—Maggie Taft, Booklist
"Another Gladwell tour de force...intellectually stimulating...Readers expecting another everything-you-think-you-know-is-wrong page-turner will not be disappointed."
—Kirkus Reviews (starred review)
"Both fascinating and topical...A thoughtful treatise...Gladwell writes in his signature colorful, fluid, and accessible prose."
"Gladwell interviews brilliant people, generates powerful
insights, writes like an angel, and has earned a massive and admiring audience.
He has a keen eye and a witty flair and he's one of the best observationalists
of a generation. Gladwell is a big-picture thinker who helps us make sense of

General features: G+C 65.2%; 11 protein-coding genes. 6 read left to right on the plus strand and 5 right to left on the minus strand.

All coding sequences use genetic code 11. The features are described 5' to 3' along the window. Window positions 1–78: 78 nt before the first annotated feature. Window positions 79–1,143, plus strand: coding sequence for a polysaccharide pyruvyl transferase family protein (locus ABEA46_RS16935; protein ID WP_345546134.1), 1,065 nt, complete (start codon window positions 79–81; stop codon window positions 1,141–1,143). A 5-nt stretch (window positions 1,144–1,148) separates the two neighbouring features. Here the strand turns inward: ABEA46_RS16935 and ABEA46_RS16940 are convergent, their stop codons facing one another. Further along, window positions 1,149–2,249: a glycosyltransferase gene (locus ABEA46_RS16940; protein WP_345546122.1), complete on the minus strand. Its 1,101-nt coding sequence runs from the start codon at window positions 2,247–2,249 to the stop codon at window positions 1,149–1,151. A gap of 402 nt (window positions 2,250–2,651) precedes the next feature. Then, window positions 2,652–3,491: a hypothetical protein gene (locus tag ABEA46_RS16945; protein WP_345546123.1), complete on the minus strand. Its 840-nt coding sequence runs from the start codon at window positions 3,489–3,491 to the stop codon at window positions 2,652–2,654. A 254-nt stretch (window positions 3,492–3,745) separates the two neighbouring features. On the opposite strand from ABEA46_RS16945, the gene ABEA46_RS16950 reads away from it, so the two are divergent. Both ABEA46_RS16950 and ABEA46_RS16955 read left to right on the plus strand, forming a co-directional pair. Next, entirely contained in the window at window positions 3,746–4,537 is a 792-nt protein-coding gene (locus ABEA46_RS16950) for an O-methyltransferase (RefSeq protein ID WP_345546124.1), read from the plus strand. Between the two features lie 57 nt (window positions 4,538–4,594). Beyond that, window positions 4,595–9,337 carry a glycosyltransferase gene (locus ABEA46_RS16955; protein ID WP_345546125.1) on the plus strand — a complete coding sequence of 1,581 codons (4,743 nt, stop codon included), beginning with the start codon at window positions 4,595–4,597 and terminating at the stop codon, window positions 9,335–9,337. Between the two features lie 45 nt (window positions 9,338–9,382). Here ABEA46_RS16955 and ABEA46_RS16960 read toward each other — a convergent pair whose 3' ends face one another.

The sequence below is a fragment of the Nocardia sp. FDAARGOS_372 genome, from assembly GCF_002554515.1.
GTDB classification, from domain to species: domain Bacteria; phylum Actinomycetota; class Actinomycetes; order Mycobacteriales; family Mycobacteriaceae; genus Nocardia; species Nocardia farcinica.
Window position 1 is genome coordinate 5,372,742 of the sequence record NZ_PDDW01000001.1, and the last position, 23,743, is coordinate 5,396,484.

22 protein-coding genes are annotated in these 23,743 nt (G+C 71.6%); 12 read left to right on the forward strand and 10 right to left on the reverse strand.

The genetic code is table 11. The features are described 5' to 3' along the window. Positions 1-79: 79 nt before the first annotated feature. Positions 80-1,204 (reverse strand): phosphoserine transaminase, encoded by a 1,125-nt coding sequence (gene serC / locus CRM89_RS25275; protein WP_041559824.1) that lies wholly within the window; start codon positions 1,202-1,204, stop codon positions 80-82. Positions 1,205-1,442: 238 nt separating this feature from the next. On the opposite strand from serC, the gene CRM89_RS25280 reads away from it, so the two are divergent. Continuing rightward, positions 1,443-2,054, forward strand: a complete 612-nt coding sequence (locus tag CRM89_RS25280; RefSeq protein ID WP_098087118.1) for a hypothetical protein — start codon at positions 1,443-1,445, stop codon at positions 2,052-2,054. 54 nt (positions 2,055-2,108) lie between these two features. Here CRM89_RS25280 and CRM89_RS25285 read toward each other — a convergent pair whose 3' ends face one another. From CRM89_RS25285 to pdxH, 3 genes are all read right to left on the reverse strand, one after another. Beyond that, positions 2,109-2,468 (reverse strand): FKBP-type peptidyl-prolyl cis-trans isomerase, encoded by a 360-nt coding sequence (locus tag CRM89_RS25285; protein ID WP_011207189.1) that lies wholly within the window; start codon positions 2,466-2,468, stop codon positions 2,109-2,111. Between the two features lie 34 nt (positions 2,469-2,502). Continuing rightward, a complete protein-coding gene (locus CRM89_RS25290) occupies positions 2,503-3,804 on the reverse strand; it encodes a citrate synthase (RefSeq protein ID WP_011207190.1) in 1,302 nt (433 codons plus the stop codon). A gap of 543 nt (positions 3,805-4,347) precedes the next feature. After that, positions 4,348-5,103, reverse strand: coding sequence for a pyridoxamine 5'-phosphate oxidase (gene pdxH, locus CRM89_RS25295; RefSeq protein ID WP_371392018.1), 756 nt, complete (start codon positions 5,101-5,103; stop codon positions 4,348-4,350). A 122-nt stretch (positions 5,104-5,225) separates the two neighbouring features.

the human condition."
—Bob Brisco, WebMD Magazine
"As always, with his narrative gift and eye for the telling detail,
Gladwell peppers his work with unforgettable facts... He has immense gifts--a
probing, original, questioning mind, an ability to dig up information others
haven't considered and tie it to a broader point. He has a narrative skill
—Stephen Galloway, Hollywood Reporter
"Engaging...Mr. Gladwell [presents] a mountain of quirky anecdotes and
interesting research about our blunders with strangers, and why we make
them...It's fascinating to peek at these incidents through Mr. Gladwell's
—Leigh Anne Focareta, Pittsburgh Post-Gazette
"Inspiring and motivating...Gladwell is a wunderkind and a saint...He takes on racial division, incompatible perspectives, and emotional dissonance
without ever sounding preaching or proud. The stories make you think."
—John Brandon, Daily Beast
"Superb writing. Masterful structure."
—Pilita Clark, Financial Times (UK)